FinancesReal Estate

House Hacking 101

House hacking… what the heck is that? In our article 6 Ways to Invest in Real Estate, one of the ways discussed was house hacking. I did not expect to receive so many private messages on Facebook or even text messages from some friends and family wanting to know more about this real estate investment strategy. So, I decided that’s what the next article would be about. House hacking in general terms is relatively easy. Depending on your market and the type of loan you take out on the property, you will essentially live there for free. You can do it a few different ways. We will discuss four different ways here.

1. Multi-Family House Hacking

This is the most common method and also known as traditional house hacking. Using this method, you would buy a multi-family property (duplex, triplex, or quadplex) and live in one of the units and rent out the others. Since you are living in the property, you can take out a low down payment loan such as an FHA loan and put 3.5% down. If you have served in the military, this is a great opportunity for your VA loan. If you are single, this type of house hack can get even sweeter. Get a roommate too! Let’s say you purchased a triplex; you are now collecting rent from the other two units and from a roommate. I’m pretty sure that will cover your mortgage and then some.

Something to consider… If you are in a high price tiered market, even doing this might not be enough to cover the mortgage. Where you buy matters…

Even if you are just breaking even, you will still build appreciation on your property. The beauty of appreciation is that you start to build your wealth without even knowing it.

2. Single Family & Renting out Rooms

If you are living in a decent sized home, this can be a great option. I had a friend of mine renting a room from someone out here in Hawaii. He was renting the room for about $850 a month. Rent out here in Hawaii is a bit high, so the going rate for a single room is between $700-$1,100.

So, while you may not be able to get that kind income on a room rental, you can see where I am going here. If you purchased a three-bedroom home and rent out two of the rooms, or even all three (with you sleeping in the living room; that has some good potential. Where you purchase matters… For something like this to work, you are looking at purchasing in a college town, near a military base, or in a dense population area.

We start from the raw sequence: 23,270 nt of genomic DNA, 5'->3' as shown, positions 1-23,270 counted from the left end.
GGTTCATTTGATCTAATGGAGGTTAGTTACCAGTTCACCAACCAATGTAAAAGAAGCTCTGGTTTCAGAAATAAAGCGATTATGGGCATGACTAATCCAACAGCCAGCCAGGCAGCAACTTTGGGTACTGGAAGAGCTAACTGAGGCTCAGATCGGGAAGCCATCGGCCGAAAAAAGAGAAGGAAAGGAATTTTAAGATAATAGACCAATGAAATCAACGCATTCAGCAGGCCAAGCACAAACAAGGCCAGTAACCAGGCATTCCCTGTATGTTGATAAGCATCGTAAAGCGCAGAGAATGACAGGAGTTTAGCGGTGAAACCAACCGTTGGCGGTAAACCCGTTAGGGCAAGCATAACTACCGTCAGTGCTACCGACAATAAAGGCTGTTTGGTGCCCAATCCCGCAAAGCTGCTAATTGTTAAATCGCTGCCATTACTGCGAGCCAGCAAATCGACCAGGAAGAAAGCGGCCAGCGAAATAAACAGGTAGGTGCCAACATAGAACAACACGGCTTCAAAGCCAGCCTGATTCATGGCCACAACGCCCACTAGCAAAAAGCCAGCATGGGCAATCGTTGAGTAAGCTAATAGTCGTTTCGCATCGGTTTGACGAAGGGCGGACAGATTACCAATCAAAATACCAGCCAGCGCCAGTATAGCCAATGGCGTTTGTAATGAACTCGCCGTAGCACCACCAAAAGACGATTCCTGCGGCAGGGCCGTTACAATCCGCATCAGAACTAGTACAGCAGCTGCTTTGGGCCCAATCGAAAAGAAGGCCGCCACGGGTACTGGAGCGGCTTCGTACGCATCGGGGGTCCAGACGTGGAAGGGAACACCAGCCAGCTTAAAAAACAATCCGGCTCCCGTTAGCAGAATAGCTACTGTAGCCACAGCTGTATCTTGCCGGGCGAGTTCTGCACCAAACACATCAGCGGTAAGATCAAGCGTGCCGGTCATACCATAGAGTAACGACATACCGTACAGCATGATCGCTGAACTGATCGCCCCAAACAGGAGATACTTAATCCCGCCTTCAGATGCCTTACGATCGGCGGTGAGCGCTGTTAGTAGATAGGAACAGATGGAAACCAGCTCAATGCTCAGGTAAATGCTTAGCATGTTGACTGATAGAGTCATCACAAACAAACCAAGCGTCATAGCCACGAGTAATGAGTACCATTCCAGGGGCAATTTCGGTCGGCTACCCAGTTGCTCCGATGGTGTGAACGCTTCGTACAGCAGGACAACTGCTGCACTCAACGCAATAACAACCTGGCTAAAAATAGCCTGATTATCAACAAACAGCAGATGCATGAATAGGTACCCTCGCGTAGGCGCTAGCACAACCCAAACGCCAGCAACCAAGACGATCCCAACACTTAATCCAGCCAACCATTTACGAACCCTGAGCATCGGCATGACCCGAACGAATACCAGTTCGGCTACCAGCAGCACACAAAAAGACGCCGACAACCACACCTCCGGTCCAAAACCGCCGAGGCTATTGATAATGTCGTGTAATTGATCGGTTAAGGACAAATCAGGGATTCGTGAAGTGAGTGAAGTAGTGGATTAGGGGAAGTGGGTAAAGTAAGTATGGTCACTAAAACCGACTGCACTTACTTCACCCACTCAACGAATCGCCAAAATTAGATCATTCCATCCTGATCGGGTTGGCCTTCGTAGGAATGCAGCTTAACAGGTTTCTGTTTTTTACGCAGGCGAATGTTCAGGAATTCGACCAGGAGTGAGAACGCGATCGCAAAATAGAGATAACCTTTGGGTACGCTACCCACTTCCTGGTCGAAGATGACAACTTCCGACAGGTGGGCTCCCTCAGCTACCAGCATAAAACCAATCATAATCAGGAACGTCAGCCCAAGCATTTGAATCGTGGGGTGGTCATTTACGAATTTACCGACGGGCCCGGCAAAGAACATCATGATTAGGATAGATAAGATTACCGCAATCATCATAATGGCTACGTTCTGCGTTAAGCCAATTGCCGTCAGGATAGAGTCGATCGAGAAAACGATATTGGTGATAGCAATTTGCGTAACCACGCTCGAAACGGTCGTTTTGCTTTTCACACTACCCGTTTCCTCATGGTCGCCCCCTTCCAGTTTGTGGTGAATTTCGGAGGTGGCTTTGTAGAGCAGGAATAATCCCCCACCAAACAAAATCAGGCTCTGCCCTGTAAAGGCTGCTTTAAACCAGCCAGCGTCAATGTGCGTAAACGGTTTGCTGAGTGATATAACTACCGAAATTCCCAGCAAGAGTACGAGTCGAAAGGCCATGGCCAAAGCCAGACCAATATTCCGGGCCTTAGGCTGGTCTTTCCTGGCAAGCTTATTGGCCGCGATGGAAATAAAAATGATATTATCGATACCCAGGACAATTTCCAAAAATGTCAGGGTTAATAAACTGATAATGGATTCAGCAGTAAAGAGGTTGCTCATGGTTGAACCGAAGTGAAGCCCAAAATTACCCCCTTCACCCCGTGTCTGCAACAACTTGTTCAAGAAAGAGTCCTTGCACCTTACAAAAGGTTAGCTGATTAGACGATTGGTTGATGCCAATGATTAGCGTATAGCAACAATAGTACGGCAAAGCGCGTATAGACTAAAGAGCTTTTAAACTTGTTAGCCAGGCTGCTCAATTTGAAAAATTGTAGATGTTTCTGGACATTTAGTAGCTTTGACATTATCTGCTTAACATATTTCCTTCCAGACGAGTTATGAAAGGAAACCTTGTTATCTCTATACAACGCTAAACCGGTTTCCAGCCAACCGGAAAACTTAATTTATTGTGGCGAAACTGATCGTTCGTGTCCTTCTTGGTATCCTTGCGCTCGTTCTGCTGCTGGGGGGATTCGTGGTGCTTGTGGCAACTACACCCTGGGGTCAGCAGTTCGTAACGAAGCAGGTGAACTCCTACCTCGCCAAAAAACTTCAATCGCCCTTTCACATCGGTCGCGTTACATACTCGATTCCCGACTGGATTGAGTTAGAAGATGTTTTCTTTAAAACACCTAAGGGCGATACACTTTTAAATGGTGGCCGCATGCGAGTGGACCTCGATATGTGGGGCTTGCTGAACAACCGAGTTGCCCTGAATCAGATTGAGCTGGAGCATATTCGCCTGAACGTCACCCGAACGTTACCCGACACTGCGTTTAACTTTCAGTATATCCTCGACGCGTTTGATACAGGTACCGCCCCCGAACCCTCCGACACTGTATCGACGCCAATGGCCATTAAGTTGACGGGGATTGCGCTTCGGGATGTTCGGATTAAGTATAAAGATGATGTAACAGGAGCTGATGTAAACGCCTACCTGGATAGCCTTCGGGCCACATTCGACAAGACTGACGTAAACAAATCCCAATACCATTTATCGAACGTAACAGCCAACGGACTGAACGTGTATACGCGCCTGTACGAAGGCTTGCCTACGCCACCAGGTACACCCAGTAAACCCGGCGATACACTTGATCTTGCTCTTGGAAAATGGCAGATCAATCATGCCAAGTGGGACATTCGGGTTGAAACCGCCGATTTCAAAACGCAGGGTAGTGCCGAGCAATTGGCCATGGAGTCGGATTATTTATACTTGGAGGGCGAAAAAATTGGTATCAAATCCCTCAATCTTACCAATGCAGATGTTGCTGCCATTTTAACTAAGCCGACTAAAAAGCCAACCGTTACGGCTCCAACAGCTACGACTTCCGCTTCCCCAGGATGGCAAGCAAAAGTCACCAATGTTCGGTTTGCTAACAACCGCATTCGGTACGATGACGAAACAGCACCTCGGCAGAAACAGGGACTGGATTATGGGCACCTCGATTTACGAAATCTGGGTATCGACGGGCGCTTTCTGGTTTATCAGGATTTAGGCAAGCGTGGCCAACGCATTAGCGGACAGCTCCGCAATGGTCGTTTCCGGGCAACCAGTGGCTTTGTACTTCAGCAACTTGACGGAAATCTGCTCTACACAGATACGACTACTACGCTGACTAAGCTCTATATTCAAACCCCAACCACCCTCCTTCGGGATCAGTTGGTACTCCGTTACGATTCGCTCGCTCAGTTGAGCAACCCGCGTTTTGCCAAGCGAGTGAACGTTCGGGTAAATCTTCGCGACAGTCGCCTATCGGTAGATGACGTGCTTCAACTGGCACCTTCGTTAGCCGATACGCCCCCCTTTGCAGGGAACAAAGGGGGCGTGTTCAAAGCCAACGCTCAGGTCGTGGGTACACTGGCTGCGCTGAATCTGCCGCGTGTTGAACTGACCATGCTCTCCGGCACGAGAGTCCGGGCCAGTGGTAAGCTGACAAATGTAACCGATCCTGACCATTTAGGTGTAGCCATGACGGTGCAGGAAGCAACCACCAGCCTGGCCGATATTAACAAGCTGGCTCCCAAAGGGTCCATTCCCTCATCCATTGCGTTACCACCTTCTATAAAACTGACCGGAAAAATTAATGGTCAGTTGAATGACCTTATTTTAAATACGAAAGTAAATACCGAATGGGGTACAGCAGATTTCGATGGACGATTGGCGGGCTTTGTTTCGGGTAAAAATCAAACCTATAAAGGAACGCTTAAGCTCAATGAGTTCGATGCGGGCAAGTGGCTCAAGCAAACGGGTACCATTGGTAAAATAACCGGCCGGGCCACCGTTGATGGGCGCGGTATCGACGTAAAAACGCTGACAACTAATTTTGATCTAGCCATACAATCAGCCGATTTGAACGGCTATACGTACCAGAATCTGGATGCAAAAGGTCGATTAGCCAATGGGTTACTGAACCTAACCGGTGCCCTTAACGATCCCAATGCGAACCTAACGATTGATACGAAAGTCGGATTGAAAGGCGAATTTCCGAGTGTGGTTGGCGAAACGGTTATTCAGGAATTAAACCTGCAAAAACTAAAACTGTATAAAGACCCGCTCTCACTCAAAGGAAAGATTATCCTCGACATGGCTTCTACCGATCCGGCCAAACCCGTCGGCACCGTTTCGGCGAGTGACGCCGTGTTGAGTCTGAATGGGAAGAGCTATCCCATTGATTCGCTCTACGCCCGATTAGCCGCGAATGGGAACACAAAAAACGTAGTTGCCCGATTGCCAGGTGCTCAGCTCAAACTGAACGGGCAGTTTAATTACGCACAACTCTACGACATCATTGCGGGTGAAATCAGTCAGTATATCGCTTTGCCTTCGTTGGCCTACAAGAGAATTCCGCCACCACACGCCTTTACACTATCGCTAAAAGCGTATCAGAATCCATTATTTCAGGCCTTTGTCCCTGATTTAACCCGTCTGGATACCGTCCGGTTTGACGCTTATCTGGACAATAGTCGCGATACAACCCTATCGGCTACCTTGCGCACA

Remember how we talked about appreciation on the multi-family homes? Guess what? Single family homes actually appreciate better. So, consider this if you are single and just getting ready to start in real estate investing.

3. Rent Out Your Primary Residence

I really like this one. You may be asking, if I rent out my primary residence, where the heck will I live? This is actually an idea my wife and I have thrown around a few times. Not sure if we will do it in the future, but its on the table when I retire from the Navy.

So, the premise of this would be to rent out your primary residence and then live in an RV or a supped-up van. There are actually a few people that do that and with great success.

 Depending on the location, you can park on your property while renting it out. With Hawaii being such a high cost of living, this would save us a significant amount of money and allow us to live essentially anywhere we want on the island.

I wonder…

4. Building an Additional Dwelling Unit (ADU)

Another venture my wife and I discussed was finishing our garage and making it an ADU. By doing this, we would turn our garage into an apartment. Our driveway can already park four vehicles and for folks that live on Oahu, you know that parking is prime real estate!

This path can take a bit of work and be more costly than anticipated. The reason why we haven’t pulled the trigger on something like that is simply the cost for our specific unit. We estimate it would cost us around $50k to make it an ADU worth renting out. It would most likely rent for around $1,800 per month. That means it would take us 28 months to pay it off if there was 0% interest or we used hard cash for it. That’s a long time and we could put that $50k into something that will return better and right away.


So now that you see four different ways to house hack, you can see how you can really reduce your largest living expense significantly. Here are some takeaways:

  • You can essentially live in your house for free.
  • Option to buy an investment property with a low down payment.
  • You can build appreciation on your property as you pay your mortgage down and the home value goes up.
  • Being a homeowner, you will be able to save more in taxes

This is just a bird’s eye view to help you figure out if this may be a path for you.

We hope you found this information helpful. Research is important, do not let us be your only source of information. Learn as much as you can, and no matter what, get started as soon as you can.

Mike Cavaggioni
Mike Cavaggioni

Mike Cavaggioni is an Active Duty Officer in the U.S. Navy, REALTOR-ASSOCIATE®, Real Estate Investor, and Finance Coach located in Honolulu, HI. He is the founder of Average Joe Finances and host of the Average Joe Finances Podcast. Mike is building a community for people to come together to learn and build their wealth.

Tell us what you think...